(Yes, his real finger)

Galileo Galilei's finger is on display at the Museo di Storia del Scienza in Florence, Italy.

The finger was detached from Galileo's body by Anton Francesco Gori (Florence, 1691-1757, literate and antiquary) on 12 March 1737 when Galileo's remains were transferred from a small closet next to the chapel of Saints Cosmas and Damian to the main body of the church of Santa Croce where a mausoleum had been built by Vincenzo Viviani.

Subsequently the finger was acquired by Angelo M. Bandini, the librarian of the Biblioteca Laurenziana and was exhibited for a long period in this library.

Then, in 1841, it was brought to the Tribuna di Galileo, which had just been opened in the Museo di Fisica e Storia Naturale on the via Romana.

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Galileo's finger was moved to the Museo di Storia della Scienza in 1927. On the marble base is carved a commemorative inscription by Tommaso Perelli.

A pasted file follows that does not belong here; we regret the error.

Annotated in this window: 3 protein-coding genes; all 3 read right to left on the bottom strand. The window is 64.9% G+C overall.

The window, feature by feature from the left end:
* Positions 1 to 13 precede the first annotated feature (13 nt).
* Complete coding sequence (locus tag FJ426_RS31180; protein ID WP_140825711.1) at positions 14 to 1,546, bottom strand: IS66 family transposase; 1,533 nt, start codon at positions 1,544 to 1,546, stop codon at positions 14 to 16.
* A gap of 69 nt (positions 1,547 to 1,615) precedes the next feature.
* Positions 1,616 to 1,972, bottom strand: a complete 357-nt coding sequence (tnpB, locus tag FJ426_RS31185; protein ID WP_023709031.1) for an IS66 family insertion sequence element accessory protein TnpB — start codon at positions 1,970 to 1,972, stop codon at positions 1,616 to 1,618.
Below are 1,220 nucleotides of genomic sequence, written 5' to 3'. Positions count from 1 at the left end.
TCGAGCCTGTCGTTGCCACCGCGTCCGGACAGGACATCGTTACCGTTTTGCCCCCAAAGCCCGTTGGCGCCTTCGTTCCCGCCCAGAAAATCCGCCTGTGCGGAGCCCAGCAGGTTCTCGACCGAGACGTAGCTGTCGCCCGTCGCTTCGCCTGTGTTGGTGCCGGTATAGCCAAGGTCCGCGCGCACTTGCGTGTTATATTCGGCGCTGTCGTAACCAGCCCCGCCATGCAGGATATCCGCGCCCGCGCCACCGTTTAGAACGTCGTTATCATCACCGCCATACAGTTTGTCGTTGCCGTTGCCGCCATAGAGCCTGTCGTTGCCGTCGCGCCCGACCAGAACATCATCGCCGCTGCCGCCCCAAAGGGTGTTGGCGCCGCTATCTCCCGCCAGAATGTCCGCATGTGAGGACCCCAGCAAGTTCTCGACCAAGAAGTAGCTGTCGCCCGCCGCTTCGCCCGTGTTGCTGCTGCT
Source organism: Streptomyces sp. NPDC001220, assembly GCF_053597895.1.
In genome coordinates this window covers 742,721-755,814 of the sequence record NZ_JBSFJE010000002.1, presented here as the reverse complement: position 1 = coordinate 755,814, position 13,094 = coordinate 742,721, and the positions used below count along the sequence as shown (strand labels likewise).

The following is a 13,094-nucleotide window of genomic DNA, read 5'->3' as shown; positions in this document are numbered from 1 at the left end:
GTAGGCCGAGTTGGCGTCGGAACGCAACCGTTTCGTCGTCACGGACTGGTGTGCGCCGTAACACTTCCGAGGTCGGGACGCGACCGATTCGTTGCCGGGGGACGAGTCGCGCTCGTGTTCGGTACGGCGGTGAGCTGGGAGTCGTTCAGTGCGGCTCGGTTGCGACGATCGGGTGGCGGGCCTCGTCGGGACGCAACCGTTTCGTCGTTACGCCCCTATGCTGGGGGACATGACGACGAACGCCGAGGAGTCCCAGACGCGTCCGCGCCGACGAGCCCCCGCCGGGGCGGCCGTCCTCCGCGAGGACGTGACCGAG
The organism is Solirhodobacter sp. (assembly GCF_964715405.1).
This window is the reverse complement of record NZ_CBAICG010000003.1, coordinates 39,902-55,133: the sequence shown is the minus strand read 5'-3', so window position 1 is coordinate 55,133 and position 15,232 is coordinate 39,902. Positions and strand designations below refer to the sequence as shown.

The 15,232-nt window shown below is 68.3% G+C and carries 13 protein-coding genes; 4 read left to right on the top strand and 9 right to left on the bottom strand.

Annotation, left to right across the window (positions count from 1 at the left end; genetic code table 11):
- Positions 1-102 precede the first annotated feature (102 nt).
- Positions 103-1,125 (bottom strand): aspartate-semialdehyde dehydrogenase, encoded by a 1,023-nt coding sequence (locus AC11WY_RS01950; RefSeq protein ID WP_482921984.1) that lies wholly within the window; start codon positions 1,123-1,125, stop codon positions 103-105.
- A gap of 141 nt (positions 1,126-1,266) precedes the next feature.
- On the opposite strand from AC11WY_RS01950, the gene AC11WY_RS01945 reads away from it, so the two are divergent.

Along with the instruments of the Medici and Lorraine dynasties, it eventually became the property of the Museo di Storia del la Scienza.

The museum says the finger "exemplifies the celebration of Galileo as a hero and martyr of science."

The room also features information on Galileo's tools and the science he pioneered and Galilean iconography and relics that survived the ages since his death.

For more information on the finger and other Galileo's artifacts, see the Institute and Museum of the History of Science Galileo's New World Page.

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